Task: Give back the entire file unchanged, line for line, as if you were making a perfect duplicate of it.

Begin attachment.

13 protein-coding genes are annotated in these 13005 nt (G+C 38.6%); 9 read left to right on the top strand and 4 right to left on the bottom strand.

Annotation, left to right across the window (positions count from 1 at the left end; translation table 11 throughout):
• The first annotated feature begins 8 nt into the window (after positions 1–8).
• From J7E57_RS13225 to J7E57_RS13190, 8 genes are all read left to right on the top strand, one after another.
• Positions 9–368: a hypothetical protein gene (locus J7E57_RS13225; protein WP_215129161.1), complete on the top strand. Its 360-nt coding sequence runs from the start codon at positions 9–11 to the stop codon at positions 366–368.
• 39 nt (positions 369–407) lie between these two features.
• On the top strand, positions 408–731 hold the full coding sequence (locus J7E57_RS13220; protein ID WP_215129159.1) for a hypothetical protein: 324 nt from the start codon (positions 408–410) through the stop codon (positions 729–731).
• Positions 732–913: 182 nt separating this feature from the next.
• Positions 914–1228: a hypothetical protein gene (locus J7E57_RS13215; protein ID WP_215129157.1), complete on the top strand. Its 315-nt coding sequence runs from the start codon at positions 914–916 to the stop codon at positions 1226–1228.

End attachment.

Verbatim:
13 protein-coding genes are annotated in these 13005 nt (G+C 38.6%); 9 read left to right on the top strand and 4 right to left on the bottom strand.

Annotation, left to right across the window (positions count from 1 at the left end; translation table 11 throughout):
• The first annotated feature begins 8 nt into the window (after positions 1–8).
• From J7E57_RS13225 to J7E57_RS13190, 8 genes are all read left to right on the top strand, one after another.
• Positions 9–368: a hypothetical protein gene (locus J7E57_RS13225; protein WP_215129161.1), complete on the top strand. Its 360-nt coding sequence runs from the start codon at positions 9–11 to the stop codon at positions 366–368.
• 39 nt (positions 369–407) lie between these two features.
• On the top strand, positions 408–731 hold the full coding sequence (locus J7E57_RS13220; protein ID WP_215129159.1) for a hypothetical protein: 324 nt from the start codon (positions 408–410) through the stop codon (positions 729–731).
• Positions 732–913: 182 nt separating this feature from the next.
• Positions 914–1228: a hypothetical protein gene (locus J7E57_RS13215; protein ID WP_215129157.1), complete on the top strand. Its 315-nt coding sequence runs from the start codon at positions 914–916 to the stop codon at positions 1226–1228.